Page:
Corona Daily Independent, October 25, 1962

Corona Daily Independent

October 25, 1962

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Issue date: Thursday, October 25, 1962

Pages available: 10

Previous edition: Wednesday, October 24, 1962

Next edition: Friday, October 26, 1962 - Used by the World's Finest Libraries and Institutions
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Publication name: Corona Daily Independent

Location: Corona, California

Pages available: 135,933

Years available: 1913 - 1977

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All text in the Corona Daily Independent October 25, 1962, Page 1.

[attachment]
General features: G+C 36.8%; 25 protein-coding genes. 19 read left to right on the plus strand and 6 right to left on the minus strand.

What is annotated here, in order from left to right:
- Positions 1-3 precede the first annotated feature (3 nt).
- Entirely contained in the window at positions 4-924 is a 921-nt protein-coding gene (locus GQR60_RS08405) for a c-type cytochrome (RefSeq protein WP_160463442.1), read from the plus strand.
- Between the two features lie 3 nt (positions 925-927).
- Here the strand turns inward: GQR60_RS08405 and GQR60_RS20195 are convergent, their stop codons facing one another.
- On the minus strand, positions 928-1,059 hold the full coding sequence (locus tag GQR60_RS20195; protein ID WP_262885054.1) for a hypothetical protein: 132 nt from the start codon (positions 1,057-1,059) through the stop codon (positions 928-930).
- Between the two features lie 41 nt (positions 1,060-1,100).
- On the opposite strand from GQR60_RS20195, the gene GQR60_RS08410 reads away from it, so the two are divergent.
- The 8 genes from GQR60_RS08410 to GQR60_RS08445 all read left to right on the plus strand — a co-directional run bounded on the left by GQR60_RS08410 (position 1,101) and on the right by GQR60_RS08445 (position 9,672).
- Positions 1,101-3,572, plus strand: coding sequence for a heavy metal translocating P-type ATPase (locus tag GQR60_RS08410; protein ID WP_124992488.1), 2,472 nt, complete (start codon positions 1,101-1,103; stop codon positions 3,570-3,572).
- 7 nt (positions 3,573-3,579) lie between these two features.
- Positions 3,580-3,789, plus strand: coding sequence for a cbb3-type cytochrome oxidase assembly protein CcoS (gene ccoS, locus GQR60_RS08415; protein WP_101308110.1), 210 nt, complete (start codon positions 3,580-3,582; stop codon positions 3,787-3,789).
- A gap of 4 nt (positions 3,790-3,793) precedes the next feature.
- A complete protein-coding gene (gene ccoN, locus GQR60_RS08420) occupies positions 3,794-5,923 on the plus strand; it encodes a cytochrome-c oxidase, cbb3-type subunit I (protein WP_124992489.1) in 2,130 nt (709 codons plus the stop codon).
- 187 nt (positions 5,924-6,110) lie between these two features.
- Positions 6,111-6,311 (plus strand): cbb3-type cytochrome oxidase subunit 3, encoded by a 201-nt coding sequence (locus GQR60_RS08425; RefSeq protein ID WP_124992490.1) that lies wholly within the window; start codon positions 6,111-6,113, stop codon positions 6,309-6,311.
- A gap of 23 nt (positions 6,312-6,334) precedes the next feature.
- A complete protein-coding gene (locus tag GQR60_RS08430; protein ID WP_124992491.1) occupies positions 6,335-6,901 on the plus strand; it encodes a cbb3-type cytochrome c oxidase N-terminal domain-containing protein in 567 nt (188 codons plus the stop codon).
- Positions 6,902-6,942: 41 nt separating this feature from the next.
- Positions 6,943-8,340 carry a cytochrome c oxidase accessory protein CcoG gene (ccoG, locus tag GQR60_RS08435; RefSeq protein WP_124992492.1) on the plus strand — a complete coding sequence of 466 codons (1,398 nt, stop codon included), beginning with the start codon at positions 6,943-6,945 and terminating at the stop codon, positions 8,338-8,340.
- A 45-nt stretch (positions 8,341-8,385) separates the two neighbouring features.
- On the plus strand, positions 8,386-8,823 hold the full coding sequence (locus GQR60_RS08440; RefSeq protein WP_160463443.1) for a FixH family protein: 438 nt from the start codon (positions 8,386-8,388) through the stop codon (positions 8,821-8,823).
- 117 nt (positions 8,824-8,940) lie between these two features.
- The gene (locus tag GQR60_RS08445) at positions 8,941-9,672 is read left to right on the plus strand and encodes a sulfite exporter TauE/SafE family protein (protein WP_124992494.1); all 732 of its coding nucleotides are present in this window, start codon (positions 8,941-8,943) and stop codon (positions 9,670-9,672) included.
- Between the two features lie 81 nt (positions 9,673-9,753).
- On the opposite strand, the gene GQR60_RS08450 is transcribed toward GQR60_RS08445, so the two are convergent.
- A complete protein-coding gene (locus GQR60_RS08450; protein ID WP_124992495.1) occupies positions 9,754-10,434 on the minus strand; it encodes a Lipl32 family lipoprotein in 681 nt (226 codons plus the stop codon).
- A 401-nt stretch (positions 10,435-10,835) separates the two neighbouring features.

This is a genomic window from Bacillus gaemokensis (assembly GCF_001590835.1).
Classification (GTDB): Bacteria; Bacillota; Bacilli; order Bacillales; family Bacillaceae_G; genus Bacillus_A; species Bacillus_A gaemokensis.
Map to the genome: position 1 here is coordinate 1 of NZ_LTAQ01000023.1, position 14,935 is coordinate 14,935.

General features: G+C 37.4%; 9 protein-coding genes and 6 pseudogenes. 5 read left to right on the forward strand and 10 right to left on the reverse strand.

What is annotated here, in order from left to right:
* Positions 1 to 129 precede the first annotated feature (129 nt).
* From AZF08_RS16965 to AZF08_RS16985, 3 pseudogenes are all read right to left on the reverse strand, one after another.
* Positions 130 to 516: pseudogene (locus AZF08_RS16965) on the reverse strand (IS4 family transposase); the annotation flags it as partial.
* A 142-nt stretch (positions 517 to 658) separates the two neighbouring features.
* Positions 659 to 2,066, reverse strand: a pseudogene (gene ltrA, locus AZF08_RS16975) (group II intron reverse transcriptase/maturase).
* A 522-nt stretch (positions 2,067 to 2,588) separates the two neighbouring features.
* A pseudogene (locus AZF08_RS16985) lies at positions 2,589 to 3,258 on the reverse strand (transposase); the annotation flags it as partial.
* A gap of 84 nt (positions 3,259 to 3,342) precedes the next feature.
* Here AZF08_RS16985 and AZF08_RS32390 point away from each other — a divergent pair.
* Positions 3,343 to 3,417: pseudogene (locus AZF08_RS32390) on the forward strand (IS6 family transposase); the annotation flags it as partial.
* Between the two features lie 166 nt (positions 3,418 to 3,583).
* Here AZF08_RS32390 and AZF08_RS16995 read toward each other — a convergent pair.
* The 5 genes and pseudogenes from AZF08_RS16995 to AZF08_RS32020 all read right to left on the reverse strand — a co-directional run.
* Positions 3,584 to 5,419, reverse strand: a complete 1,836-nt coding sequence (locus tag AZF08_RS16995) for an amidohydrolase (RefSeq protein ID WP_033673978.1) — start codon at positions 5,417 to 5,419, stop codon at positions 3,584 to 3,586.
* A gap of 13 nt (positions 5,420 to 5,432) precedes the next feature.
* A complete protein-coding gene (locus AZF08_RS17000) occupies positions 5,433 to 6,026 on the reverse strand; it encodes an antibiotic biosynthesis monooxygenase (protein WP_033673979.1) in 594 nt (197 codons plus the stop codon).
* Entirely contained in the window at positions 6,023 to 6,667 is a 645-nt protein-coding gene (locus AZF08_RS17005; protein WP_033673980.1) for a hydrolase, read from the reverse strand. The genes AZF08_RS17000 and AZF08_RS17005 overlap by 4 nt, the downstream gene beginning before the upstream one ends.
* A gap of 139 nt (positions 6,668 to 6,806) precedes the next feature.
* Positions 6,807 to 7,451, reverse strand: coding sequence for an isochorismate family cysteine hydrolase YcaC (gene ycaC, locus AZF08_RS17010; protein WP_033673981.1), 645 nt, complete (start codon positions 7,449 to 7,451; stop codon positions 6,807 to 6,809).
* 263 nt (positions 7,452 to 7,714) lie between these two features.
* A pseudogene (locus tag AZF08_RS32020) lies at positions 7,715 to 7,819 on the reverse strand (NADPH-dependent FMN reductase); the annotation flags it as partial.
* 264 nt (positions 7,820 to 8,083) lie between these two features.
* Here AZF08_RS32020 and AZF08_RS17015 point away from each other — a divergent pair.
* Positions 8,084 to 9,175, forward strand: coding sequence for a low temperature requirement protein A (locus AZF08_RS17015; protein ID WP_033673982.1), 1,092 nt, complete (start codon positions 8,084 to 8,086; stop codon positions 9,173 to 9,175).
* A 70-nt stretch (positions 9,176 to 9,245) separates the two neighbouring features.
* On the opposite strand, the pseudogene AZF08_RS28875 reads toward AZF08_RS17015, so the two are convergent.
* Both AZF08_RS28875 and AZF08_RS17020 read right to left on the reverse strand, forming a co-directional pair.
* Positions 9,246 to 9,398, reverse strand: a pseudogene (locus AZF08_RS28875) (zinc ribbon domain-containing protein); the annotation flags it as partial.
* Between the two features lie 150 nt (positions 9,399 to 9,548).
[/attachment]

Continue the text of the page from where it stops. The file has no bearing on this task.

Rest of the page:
Corona Daily Independent (Newspaper) - October 25, 1962, Corona, California TODAY'S NEWS T//£,DA/Ly VOL. 49 10 CENTS CORONA. CALIF. Coronila ' II Cerrito , Tsfflescal Gardiens Hon» Gardens EastvaleNavy Permits Russian Tanker to Go ThroughBULLETIN MOSCOW (UPD—Soviet Premier Nikita Khrush-chcv hos agreed to Acting United Notions Secretary General U. Thont's proposal thot shipments to Ciibo be postponed two to three weeks. Toss news agency said today. WASHINGTON (UPD—TIio naval task force blockading Cuba intercepted a Soviet tanker on the quarantine ring early today but lot it pass because it carried no prohibited materials. A Defense Doi>artment announcement indicated the tensely awaited encounter on the high seas passed off without incident because there was no question about the Russian .ship's cargo. The department said that "at least a dozen Soviet vessels" liad turned back from the course which was taking them toward Cuba and the blockade fleet. AVOIDED CLASH "A spokesman said these might have been carrying offensive weapons. By turning around they avoided the dangerous clash with the U.S. fleet that the world had feared. The statement said nothing to suggest that a U.S. inspection party actually boarded the tanker. There was speculation the ship and the nature of its cargo may have been known in advance through intelligence activities. Moscow Radio, perhaps significantly, had said publicly today that a Soviet tanker was en route to Cuba. It was identified as the 21,255-ton Bucharest. BLOGKADE-TEST- THURSDAY, OCTOBER 25. 1962. Coronans Stockpiling Canned Food, Water by Jack Simpson The wave of increased food buying f.elt in Los Angeles yesterday apparently has spread to the Corona area. Supermarkets and grocery stores report that the larger purchases, mo.stly of bqttled water and canned goods, began yesterday and ar.'i increasing today. Safeway reported an especially heavy amount of extra large purchases. The Alpha Beta and Michael's supermarkets reported similar increas,?s. The manager of Hattan's Mariiet told the Independent that purchases of water and canned goods had doubled. Housewives, spurred on by what yesterday by calmer announcements from County and State Civil Defense officials that earlier reports from Los Ange- the announcement from the Los '.OS that they should stock UiP at Angeles office was merely a least a two-week supply of food standing recommendation—not a and water, were stockpiling new directive. canned prepared meals and fmit juices in large amounts, grocery men said this morning. All of the managers contacted said that they had more than ample stocks on hand to supply the demand. "All we need is the money," said one manager. . The wave of ,panic buying in Lo.t Angeles was eased some- FELLED—Amateur lumberjacks wreaked havoc in the City Park on Sixth Street last niqhj', chopped down several trees like this one, being examined by Park Superintendent Chet Bolland. Monetary, amount of the damage has not yet been determined.—Staff Photo. Letter Protests DePipkin Zoning City Planning Director Harvey Pipkin property, just west of the U.S. officials had not ruled out. the possibility that Soviet I'remier Khrushchev might have one or two of his ships test the blockade so Russia could appear before the United Nations as an "aggrieved party." President Kennedy mot this morning for an hour and 45 minutes with the top level policy-strategy group he has set up for daily consideration of the Cuba crisis. The body is an E.xecutivo Committee of the National Security Council. The President was reported to have found unacceptable Acting United Nations Secretary. General Thant's proposal for a two or three week suspension of the American blockade and a halt to Soviet arms shipments to Cuba. ______________________________NO GUARANTEES______ _ High ôïficial^aia the President objected to Thanf's plan because it provided no guarantees against the continued construction of missile bases in Cuba or assured dismantling of missiles already there. Kennedy also was. said to insist upon provisions for an nn-the-spot inspection by U.N. teams to make certain any moi atorium would be observed. Premier Fidel Castro has said ■he would not allow any inspection teams on his soil. TROOPS IN THE KEYS Troops armed with ground-to-air rocket launchers rolled into position in the Florida Keys. The Federal Administration warned all civil aircraft to stay out of southern Florida unless equipped with -ya rnilitary-approved flight plan and two-way radio. Wliatcver the outcome of the Cuban crisis, the Caribbean showdown obviously set a new pattern for U.S. dealings with the Soviet Union on cold war issues.{ Late News In BriefSupport Seen for Thant Suspension Plan WASHINGTON (UPD — The United States sought today to convince the United Nations that it would be folly to suspend the Cuban blockade without adequate guarantees against continuation of the Soviet military buildup in Cuba. Officials acknowledged there was bound to be considerable support for Acting U.N. Secretary General Thant's proposal that the United States lift the blockade temporarily while Russia suspended arms shipments and the issue was negotiated. They said, however, that Thant's proposal was uiiaccepta-blo to President Kennedy in its present form because it made no provision to ensure an end to the military buildup while talks were going on.New Meredith Incident at 'Ole Miss OXFORD, Miss. (UPD—A crowd of University oi Mississ ippi students cursed and jeered James H. Meredith and tried to block his exit from the Student Union Building yesterday in the first serious harassment of the Negro since the university banned such activity. No attempt was made, however, to harm Meredith, 29, whose admission to "Ole Miss" under federal force touched off rioting that killed two persons and injured hundi-eds of others Sept. 30. A U.S. Marshal escorted Meredith through the demon strators without incident. Student heckling of Meredith virtu ally had stopped after a university warning earlier this month that unruly students would face swift and harsli disciplinary action. The incident began when Meredith entered the dining room of the student Union building and sat down at a table.Chinese Reds Smash Into Indian Town NEW DELHI, India (UPD—Chinese Communist troops have smashed their way into the monastery town of T'awang, an Indian spokesman announced today. It was the biggest victory to date for the Reds in their border war with India. The town fell, last night to a "three-prong attack" by the Chinese after "bitter fighting in the outskirts," the spokesman said. Tawang is a major Buddhist religious center and caravan stop in the northeast frontier agency, southwest of the principal Indian border post of Dhola which fell to Chinese attacks previously. It is 15 miles south of the Tibetan border near Bhutan. It is the first civilian administrative center to be occupied by the Chinese Reds since they crossed the disputed McMahon border line Sept. 8, and then launched an all-out attack last Friday night.Steinbeck Awarded Pulitzer Prize STOCKHOLM (UPI)—California-born John Steinbeck, whose novel "The Grapes of Wrath" ranks as one of the classics of 20th Century American fiction, today was awarded the 1962 Nobel Prize for literature. Steinbeck, who rose to fame in the 1930's with novels and short stories that reflected the "common people" and the depressed economic conditions of the age, thus became the sixth American to receive the Nobel award. The other five were William Faulkner, Ernest Hemingway, Sinclair Lewis, Pearl Buck, and playwright Eugene O'Neill. Steinbeck was born on Feb. 27, 1902, in Salinas, Calif., a section that provided the background; for many of his novels and stories. Stottlem.oyer today released the draft of a letter he will cany to the Riverside County Planning Commission this week. The letter, written at the request of the city's Plannin.r, Commission, sets forth in detail Commission ob.'.'Jctions to the proposed subdivision of the De- city limits. Following—is—a—transcript-of- Los Angeles city and civil defense officials sought to prevent another run on canned goods and bottled water, reported Wednesday in the m?tropolitan area. The heavy buying followed a suggestion by the city civil defense director, JosCiph M. Quinn, that residents buy a two -week supply pf food. Acting Los An.geles Mayor Harold Henry called the suggestion a "normal precaution" and "nothing new." He said, "there is no cause for alarm" regarding food supplies in the city. In the m,eantime. Corona's Civil Defense coordinator, City Manager Ralph Pfiffner, released a statement from the River, side County Civil Defense office. The statement set forth the preparations to be .undertaken TOPPLED — These portions of split log fences and several other stretches of fence in the City Park were torn down last night as vandals had a spree. Here Chet Bolland, park superintendent, examines the damage.—Staff Photo.Vandals on Spree Tear up City Park Vandals last night caused an unestimated amount of damage to trees, fences and picnic tables in Corona's main park on East Sixth Street. Police said that several trees had been chopped down, picnic tables overturned and fences broken over at ground level. There is no indication of how ■many persons were involved in the vandalism, police said. Park Superintendent Chet Bolland said that the treesArea S Population Is Growing, but Where? By Jerry Holtman Where is everybody? That is, where is everybody living? We know they're here, but where are they? To be more correct,- we know their CHILDREN are here. We know their children are here becaus.e the enrollment in the Corona Unified School District has increased just a shade under ten per cent since this time last year. But by Riverside County, Planning Commission calculations, the population growth here has been 6.83 per cent in the same period of time. The Planning Commission bas- Auto Fire An engine fire this afternoort caused exten.^-ive damage to a 1955 Chevrolet belonging to Vincent RojciS, 3723 Byron St., Home Gardens. Rojas raced to the fire department. for a hand fire extinguisher when his auto began to blaze uncontrollably in front of the Corona City Libraiy. Firemen arrived shortly and extinguished the fire. Rojas explained that he had stopped for gasoline but was forced to push the car to start it. He said he thought a backfire had triggered the fire'. es its on the April 1960 Federal census, plus the subsequent issuance of building permits. , According to the Commission, the city of Corona has grown by only 82 people-in the past three months, and Norco's population has .grown by only 83. But in this same period, school enrollment has jumped from 6,577 on the first day of school to 6,963 on Oct. 15, the day of the last Board of Education mèeting, ' when a count was made. This amounts to 386 students.. . . - True .enough, the County Planning Commission'estimated that growth of the "Temescal Division," which includes the. Cor-onita area,, has growifi by 233 people in the past three months, but, in this, case it seems to be jumping the gun a little. It based most of this growth on permits for new sub-divisions to the west, but none of these new housing areas have been occupied yet. The only explanation Bill Livingston, the planning technician with the Commission, has is that when the April 1960 census was made, there must have been many empty houses in the Corona area. If so and if there are few such empty houses now, .(Continued on page 10). CALIF. POLL ranged from three to five years old. He could not immediately place an evaluation on the damage. Dale R. Wilson, director of Public Works, said this morning that an extensive amount of damage had been done. "We still are surveying the damage, but it is too early to give an estimate," Wilson said. By MERVIN D. FIELD Director, The Cailfomia Poll Despite active campaigniijg by Ralph Richardson and Max Rafferty for the State School Superintendent post, almost half of the public is still undecided about which man they favor for this office. Among those who have made up their minds, Richardson has a slight edge. A California Poll survey taken in mid-October, about three weeks before election day, shows this división of opinion: All registered Prefer: voters Richardson 28% Rafferty w • 23 Undecided ' 49 The margin getween these two candidates remains virtually the same among the part of the electorate sampled who indicated the highest robability of voting in November. Among these voters who make up about three-fourths of the sample of all registered voters, Richardson maintains a five percentage point lead, and although the proportion who say they are un-(Continued on page 10) Tract Asks Annexation Corona is close to adding another 37 acres to its city limits. Planning Director Harvey Stottlemeyer said today that developers of Tract 2549^ at River Road and Goodwin, have paid their $20 annexation filing fee, have been advised of the flood control fee and are now before the State Boundary Commission in Pasadena. the State Boundary Commission must approve all ahnexa-ti6ns before, they can, be accepted by an incorporated city. The tract is being developed by the American Housing Guild of fullerton, and when completed will include 148 homes on R-1, or 7,200 square foot lots. Their widths will be 65 feet, with a 20-foot setback for each house. The new tract is being engineered by the . firm of Voorheis, Trindle and Nelson, which is hiandling several other developments in" the area. ■ If the annexation is successfully, completed, the new tract will have city sewer seirvice, and will get its water from the Corona Water Company > Stottlemeyer's letter: The City of Corona Planning Commission is opposed to the approval of Tract 2541 in the County of Riverside for the following reasons: The tract is not in accord with the City of Corona zoning ordinances requirements. Lot sizes are 4,237 to 4,697 square feet. Even including the open green area in each lot, the size~would-only-b,e-57268-to-5T728 square feet, leaving the majority of lots approximately 19 0 0 square feet short of the City of Corona's minimum requirements of 7,200 square feet. We do not include an alLey as part of any lot, therefore the 20-foot alley could not be considered part of each individual lot footage. The majority of lot widths are 10 feet short of the required 60 feet and 13 feet short of the required 100-foot depth. Corona requires every lot face upon a dedicated street. Thi'ee-quarters of the lots do not comply-, Safety of ingress and egress to homes by the 20-foot alley must be considered. Fire and police protection without cul-de-sacs would be difficult, if not impossible, especially for the interior homes. The City of Corona's requirement for a cul-de-sac street is 300 feet. This tract exceeds the city's maximum by 600 feet. Another problem which heavy density in this type of development presents is that of underground pollution of our water supply without connection to a sanitary s.ewer system. This will definitely add to the pollution of the-underground supply which we should protect. The City of Corona master plan of streets shows Mangular connecting with Yorba approximately in line with Smith Ave-I (Contimied on Page 8) by citizen's in preparing themselves for various levels of e-mergencies. A United Press International dispatch r.oceivcd at the Independent this morning described panic buying on the island of Cuba as a result of our naval blockade. Cubans were reported to be buying up on the same type of food-stuffs being stockpiled in the_Uni ted^S ta tes_________ Foul Play Afoot? The secret is out! Several local businessmen have been spotted by police in the wee small hours of the morning, racing their Turkey Derby entries around Grand Boulevard in preparation for the big event, which is scheduled for Nov. 17. The specially trained, extra fast and well-conditioned turkeys will be driven by some of the world's least experienced, most ine,pt, turkey jockeys—local Corona businessmen and businesswomen. All this should make a most exciting race, according to the chairman of the Turkey Derby, Harold Hof, who has had experience with similar events in the mid-west. Many of the local businessmen are keeping their training techniques secret, but it has been reliably reported that one entry, "Keller's Special", was imported from a far distant country where they grow turkeys fast and big. The only drawback to this maneuver—as the businessman discovered to his regret—is that this particular breed of turkey requires special food to keep it in top running condition, and this must be imported at great expense. The chairman of the Turkey Derby was overheard remarking this morning, "We are going to disqualify this particular entry, because the bird looked suspiciously like an ostrich, but now that we've discovered the great expense the, owner of "Keller's Special" has gone to in order to win, we may have to elasticize our rules a little bit." Other turkey owners and trainers were heard mumbling to themselyes over the matter, but so far no formal protest has been made. Besides "Keller's Special", entries so £ar Include Penney's "Gaymode", Karl's "Turpentine Tina", and Western Auto's "W;esco Pete". At last reiwrt, the track was firm, dry and very fast. pther reports indicate that the increased food buying has extended in scattered fashion a-cross the nation, hut with the heaviest purchasing concentrated in the Los Angeles and Orange County areas. Value of Sabin Polio Vaccine Is Stressed With over half of the Corona area's population still to get its Type I Sabin polio vaccination, medical authorities today warned that Salk "shots" and annual boosters do not afford full immunization against paralytic polio. ^ I na telegram to The Daily Independent this morning, Pr. Paul Wehrle, nationally recognized Virologist at Los Angeles County Hospital and noted advisor to medical on the Sabin Oral Polio Immunization Program, pointed out that 16 of the 33 cases of polio in Los Angeles County this year had had full series of Salk shots and annual boosters. "Polio has not been eliminated in Southern California. Only a month ago an epidemic raged in nearby Pasadena,". Dr. Wehrle pointed out and added: "Only Sabin oral vaccine can eliminate polio by halting the transmission of the desease through human carriers. Regardless of how many Salk 'shots a person may have had it is imperative that everyone above the age of one month receive the Sabin oral vaccine to insure full protection. This coming Sunday wilkbe the last opportunity for resident of Riverside County to receive Sabin oral Type I Polio Vaccine on a small cube of sugar at some 57 county-wide neighbor, hood clinics.YULE FUND IS PAST $3.000 With today's contributions, the Christmas fund has now passed the $3000 mark by $35. If those who plan to make donations send in their money to the Chamber of Commerce office immediately, the fund could reach $4000 in ¡i few days. Dr. Paul Nill Nilsson is a new membei of the $50 Club. Other members are: American Dry Cleaners, Circle City Construction Co.. Fish Sign Co., Charles R. Miller, Walt's Richfield, Green Lantern Print. Shop. Mr. and Mrs. Edward Yoiing, Sprouse-Reilz, Mr. and Mrs. L. C. McNutt. , ;